I recently had a couple opportunities to get out and see areas of Berlin I had not spent any or much time in. One was for a meeting on the north end of town that I am not familiar with at all. I had a couple hours before said meeting began so I researched worthwhile coffee shops in that area and headed out to one to get some writing done. Unfortunately I didn’t read the hours and it is closed on Mondays (please help me understand who closes a coffee shop on a Monday???). So, I found a chain bakery, grabbed a Chai and powered through a couple writing assignments I had on my plate. After that I wandered around the neighborhood until I arrived at the meeting. I am glad I had the time to stroll through this area, in this walking and getting lost I tend to see more of the city than I would if I stayed on the bus, tram, or trains. These times open my eyes to how diverse and completely different each area of Berlin truly is.
I also got to play tourist in my own city for part of a day! I finally went to Check Point Charlie for the first time. After the photo op we went to visit an exhibit called the Berlin Wall Panorama by Aissi. The photos here are moving. The voice recording from the inner room reminds you where you are and what you’re seeing. History happened here, literally right there where Check Point Charlie is less than 100 meters from the entrance, you have to step over bricks marking where the wall once stood to enter, you are standing where these stories happened. It is amazing.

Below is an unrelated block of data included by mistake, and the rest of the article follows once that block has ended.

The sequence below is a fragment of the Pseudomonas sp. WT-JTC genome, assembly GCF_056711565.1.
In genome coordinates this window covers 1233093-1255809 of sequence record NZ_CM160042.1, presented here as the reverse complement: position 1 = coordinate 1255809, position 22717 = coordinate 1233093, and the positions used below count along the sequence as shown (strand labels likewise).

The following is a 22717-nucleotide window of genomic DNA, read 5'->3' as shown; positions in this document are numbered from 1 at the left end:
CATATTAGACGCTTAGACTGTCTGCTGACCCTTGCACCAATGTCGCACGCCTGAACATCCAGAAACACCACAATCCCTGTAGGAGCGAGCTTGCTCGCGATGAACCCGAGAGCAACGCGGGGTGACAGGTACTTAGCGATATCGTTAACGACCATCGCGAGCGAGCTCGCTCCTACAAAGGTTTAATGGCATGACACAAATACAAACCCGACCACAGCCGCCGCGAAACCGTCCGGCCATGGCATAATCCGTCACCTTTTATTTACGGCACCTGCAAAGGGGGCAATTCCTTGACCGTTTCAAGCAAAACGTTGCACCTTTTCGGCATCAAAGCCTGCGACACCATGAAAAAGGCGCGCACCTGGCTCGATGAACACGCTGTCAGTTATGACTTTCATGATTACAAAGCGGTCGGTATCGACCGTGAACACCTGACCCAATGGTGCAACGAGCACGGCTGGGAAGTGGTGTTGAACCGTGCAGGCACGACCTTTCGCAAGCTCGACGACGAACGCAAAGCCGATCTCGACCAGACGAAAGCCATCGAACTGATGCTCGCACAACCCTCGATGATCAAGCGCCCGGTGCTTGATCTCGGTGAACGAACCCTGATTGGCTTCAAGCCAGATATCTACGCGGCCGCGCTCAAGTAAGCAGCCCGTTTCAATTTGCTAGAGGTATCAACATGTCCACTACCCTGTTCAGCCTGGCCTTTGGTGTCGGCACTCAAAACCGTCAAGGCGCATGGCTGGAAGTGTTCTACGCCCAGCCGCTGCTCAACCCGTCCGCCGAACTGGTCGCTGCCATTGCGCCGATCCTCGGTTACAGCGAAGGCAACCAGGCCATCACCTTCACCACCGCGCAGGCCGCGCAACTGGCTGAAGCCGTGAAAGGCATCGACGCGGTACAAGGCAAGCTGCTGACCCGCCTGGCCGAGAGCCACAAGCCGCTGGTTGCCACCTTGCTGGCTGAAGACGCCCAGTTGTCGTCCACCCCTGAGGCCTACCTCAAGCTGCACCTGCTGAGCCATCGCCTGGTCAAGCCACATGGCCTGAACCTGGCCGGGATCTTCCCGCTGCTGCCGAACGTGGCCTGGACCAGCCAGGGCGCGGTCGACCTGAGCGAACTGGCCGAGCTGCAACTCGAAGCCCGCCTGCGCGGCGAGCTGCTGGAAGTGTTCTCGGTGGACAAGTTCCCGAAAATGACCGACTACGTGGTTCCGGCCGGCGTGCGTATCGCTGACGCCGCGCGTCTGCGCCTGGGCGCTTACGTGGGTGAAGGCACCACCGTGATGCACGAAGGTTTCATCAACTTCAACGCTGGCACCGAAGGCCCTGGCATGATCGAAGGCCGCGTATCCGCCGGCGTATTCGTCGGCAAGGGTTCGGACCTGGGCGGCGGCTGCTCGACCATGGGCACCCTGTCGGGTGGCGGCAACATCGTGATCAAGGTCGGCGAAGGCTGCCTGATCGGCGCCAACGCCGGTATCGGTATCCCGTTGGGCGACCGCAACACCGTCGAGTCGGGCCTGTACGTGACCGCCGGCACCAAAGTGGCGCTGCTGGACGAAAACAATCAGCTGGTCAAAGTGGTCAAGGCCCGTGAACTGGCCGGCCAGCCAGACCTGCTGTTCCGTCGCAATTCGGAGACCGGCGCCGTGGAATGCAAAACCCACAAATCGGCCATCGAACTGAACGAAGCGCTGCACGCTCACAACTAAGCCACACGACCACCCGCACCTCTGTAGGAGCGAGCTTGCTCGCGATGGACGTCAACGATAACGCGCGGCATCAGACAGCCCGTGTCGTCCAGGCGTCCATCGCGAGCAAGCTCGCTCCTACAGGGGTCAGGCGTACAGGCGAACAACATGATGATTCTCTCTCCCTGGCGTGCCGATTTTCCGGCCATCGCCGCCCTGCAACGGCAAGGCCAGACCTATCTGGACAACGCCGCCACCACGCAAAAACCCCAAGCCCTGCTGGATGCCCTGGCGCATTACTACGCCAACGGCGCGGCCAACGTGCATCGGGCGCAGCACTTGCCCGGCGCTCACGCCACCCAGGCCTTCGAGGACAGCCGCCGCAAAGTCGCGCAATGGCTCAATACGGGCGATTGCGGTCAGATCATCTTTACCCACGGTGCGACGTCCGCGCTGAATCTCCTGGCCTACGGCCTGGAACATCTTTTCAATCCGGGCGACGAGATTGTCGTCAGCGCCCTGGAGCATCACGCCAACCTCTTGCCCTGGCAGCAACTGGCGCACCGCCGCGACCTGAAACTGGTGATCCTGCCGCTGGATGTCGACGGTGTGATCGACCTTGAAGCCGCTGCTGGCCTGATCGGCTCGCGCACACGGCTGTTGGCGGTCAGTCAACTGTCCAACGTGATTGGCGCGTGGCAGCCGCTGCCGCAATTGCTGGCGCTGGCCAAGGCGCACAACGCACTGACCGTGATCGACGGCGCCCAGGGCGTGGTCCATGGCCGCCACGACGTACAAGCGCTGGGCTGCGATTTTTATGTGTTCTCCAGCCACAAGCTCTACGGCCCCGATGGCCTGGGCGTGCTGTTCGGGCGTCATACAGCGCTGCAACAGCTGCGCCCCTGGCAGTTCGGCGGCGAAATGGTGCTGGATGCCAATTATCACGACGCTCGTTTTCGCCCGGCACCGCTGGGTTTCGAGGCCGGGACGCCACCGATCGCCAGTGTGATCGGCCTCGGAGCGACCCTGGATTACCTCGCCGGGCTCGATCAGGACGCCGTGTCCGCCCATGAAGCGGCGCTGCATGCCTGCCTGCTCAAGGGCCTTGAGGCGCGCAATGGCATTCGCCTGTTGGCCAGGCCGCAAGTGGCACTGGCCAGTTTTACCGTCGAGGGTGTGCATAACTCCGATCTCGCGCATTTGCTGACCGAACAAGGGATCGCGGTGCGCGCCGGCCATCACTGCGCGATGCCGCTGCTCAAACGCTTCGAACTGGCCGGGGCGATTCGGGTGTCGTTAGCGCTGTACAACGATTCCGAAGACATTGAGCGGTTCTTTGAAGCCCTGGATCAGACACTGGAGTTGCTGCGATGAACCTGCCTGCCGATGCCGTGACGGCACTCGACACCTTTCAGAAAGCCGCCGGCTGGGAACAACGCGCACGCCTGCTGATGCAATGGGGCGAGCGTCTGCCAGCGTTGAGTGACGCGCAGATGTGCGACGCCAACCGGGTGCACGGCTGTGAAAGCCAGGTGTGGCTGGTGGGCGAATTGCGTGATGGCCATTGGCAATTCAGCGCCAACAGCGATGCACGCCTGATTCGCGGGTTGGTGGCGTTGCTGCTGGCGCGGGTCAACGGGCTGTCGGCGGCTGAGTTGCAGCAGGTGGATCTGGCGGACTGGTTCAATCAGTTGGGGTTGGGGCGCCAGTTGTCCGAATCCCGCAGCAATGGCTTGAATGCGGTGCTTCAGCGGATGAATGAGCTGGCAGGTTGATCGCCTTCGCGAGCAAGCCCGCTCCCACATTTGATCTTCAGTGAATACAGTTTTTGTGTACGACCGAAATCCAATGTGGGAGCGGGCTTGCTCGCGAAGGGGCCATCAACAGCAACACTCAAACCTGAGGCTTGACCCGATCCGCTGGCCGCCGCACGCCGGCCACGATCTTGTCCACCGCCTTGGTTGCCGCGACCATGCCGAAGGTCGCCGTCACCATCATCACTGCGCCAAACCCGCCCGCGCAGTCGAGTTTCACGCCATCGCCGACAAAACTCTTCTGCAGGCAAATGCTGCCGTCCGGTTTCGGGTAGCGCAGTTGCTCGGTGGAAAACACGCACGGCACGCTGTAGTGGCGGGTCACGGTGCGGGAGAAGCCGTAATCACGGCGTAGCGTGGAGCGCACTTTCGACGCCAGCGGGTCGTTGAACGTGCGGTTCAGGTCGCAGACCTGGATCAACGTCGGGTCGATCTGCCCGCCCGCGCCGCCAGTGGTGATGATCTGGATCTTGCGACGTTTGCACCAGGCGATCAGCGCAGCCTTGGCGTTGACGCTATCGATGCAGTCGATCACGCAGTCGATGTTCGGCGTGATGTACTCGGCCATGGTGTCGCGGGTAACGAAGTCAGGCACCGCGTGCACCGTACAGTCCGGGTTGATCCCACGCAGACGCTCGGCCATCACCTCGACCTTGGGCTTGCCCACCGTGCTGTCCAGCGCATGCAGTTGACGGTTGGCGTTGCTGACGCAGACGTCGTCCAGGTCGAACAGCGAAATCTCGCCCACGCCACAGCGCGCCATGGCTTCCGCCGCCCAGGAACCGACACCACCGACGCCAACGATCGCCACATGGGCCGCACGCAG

Inside the exhibit the walls are full of graffiti, but don’t worry it is encouraged here. They room is full of cement walls, floors, pillars in the middle and markers for your to make your mark. You were here. What does freedom mean to you? Who do you love today? Marks over marks, the entire floor and every cement surface in the whole place is covered.
I am moved by the fact that an artist can seem to bring to life these moments that so many people I meet here have lived through. I hear their stories and as I stood in this exhibit I can relate just a little more. While I will never be able to fully understand what life in Berlin was like historically, I will embrace each opportunity to understand it more. Each time I step into a new area of Berlin and each piece of history I learn give context for the conversations I have with people who have lived their entire lives here.
Here’s to living life in a diverse city filled with history and learning opportunities. May I never tire of learning it’s story!